The plaintiff appeals from an order dismissing this action which sought relief from a single justice of this court under G. L. c. 211, Section 3. Our general superintendence power under Section 3 should be exercised only in exceptional circumstances, when necessary to protect substantive rights. See Barber v. Commonwealth, 353 Mass. 236 , 239 (1967); Gilday v. Commonwealth, 360 Mass. 170 , 171 (1971); Myers v. Commonwealth, 363 Mass. 843 , 844 (1973). We have exercised that power sparingly. Whitmarsh v. Commonwealth, 366 Mass. 212 , 215 (1974). Costarelli v. Municipal Court of the City of Boston, ante, 35, 41 (1975). Here the plaintiff argues that if he is found guilty of driving under the influence of alcoholic beverages on a complaint pending in the First District Court of Bristol, his license to operate a motor vehicle will be suspended. He claims that similarly charged defendants in other District Courts may have their cases treated under a so called Alcoholism Intervention Project and thereby not have their licenses to operate suspended. He alleges the presiding judge of the defendant court refuses "to try any case under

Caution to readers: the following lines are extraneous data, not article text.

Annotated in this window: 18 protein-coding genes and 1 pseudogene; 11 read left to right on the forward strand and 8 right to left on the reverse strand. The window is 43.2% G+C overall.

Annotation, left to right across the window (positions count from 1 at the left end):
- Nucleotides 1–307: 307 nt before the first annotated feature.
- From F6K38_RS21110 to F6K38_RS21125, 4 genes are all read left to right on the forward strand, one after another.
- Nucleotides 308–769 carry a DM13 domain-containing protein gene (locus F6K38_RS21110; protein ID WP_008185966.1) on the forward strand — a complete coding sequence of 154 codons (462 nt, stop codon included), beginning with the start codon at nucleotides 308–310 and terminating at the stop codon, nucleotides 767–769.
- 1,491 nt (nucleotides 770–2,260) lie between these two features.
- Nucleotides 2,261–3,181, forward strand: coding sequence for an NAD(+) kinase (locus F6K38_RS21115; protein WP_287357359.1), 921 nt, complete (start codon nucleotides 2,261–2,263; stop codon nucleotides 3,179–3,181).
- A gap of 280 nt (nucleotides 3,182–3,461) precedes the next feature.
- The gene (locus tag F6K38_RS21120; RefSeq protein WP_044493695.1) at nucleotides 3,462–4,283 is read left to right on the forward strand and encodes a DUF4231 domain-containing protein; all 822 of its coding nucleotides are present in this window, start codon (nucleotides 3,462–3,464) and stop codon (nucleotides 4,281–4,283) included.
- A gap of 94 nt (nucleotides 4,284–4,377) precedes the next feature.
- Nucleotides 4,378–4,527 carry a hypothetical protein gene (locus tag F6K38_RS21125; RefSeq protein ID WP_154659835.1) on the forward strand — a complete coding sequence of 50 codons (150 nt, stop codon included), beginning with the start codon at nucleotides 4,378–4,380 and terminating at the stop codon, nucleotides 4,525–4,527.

said project or similar projects regardless of the circumstances of the individual case." The plaintiff claims that this differing treatment in the various District Courts constitutes a denial of equal protection of the laws under the State and Federal Constitutions. The single justice did not abuse his discretion in denying relief under G. L. c. 211, Section 3. The plaintiff has not yet been tried and convicted; it is not clear that his license will be suspended. Moreover, the Alcoholism Intervention Project is experimental. There is no constitutional equal protection requirement that such a program be available to all defendants from its inception. Marshall v. United States, 414 U.S. 417, 427-428 (1974). Aguayo v. Richardson, 473 F. 2d 1090, 1109-1110 (2d Cir. 1973), cert den. sub nom. Aguayo v. Weinberger, 414 U.S. 1146 (1974). See St. 1974, c. 647, Section 1, inserting Sections 24D and 24E in G. L. c. 90, effective July 1, 1975 (St. 1974, c. 647, Section 3), establishing a Statewide alternative procedure for the disposition of cases involving persons convicted of operating motor vehicles while under the influence of intoxicating liquor.